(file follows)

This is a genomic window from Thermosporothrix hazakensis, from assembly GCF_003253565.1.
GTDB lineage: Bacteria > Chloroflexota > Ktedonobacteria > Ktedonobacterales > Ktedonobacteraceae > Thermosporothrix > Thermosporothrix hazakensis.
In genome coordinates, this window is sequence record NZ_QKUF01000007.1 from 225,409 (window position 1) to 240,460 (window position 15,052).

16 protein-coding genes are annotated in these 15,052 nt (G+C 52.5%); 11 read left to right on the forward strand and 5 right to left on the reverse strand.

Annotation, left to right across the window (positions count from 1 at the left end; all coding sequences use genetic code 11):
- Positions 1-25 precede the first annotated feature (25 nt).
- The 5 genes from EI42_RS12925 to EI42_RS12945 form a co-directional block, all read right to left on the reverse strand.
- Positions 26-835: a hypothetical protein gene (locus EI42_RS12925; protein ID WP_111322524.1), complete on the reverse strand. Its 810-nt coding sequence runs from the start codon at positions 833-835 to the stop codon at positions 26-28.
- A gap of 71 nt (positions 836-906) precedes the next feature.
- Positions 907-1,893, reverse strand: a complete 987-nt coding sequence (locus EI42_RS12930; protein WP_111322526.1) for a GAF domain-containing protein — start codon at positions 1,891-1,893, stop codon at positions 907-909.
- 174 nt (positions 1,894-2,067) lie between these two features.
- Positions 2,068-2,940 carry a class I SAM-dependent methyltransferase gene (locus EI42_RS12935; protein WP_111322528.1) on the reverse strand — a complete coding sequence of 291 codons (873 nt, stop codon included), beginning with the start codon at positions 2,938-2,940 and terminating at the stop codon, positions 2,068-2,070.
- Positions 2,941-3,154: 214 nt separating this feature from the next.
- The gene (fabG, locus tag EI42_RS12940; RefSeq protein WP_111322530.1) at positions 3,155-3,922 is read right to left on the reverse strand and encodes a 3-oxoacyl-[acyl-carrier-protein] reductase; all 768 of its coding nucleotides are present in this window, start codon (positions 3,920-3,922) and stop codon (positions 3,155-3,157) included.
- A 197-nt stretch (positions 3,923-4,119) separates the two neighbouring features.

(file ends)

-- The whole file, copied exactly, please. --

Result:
This is a genomic window from Thermosporothrix hazakensis, from assembly GCF_003253565.1.
GTDB lineage: Bacteria > Chloroflexota > Ktedonobacteria > Ktedonobacterales > Ktedonobacteraceae > Thermosporothrix > Thermosporothrix hazakensis.
In genome coordinates, this window is sequence record NZ_QKUF01000007.1 from 225,409 (window position 1) to 240,460 (window position 15,052).

16 protein-coding genes are annotated in these 15,052 nt (G+C 52.5%); 11 read left to right on the forward strand and 5 right to left on the reverse strand.

Annotation, left to right across the window (positions count from 1 at the left end; all coding sequences use genetic code 11):
- Positions 1-25 precede the first annotated feature (25 nt).
- The 5 genes from EI42_RS12925 to EI42_RS12945 form a co-directional block, all read right to left on the reverse strand.
- Positions 26-835: a hypothetical protein gene (locus EI42_RS12925; protein ID WP_111322524.1), complete on the reverse strand. Its 810-nt coding sequence runs from the start codon at positions 833-835 to the stop codon at positions 26-28.
- A gap of 71 nt (positions 836-906) precedes the next feature.
- Positions 907-1,893, reverse strand: a complete 987-nt coding sequence (locus EI42_RS12930; protein WP_111322526.1) for a GAF domain-containing protein — start codon at positions 1,891-1,893, stop codon at positions 907-909.
- 174 nt (positions 1,894-2,067) lie between these two features.
- Positions 2,068-2,940 carry a class I SAM-dependent methyltransferase gene (locus EI42_RS12935; protein WP_111322528.1) on the reverse strand — a complete coding sequence of 291 codons (873 nt, stop codon included), beginning with the start codon at positions 2,938-2,940 and terminating at the stop codon, positions 2,068-2,070.
- Positions 2,941-3,154: 214 nt separating this feature from the next.
- The gene (fabG, locus tag EI42_RS12940; RefSeq protein WP_111322530.1) at positions 3,155-3,922 is read right to left on the reverse strand and encodes a 3-oxoacyl-[acyl-carrier-protein] reductase; all 768 of its coding nucleotides are present in this window, start codon (positions 3,920-3,922) and stop codon (positions 3,155-3,157) included.
- A 197-nt stretch (positions 3,923-4,119) separates the two neighbouring features.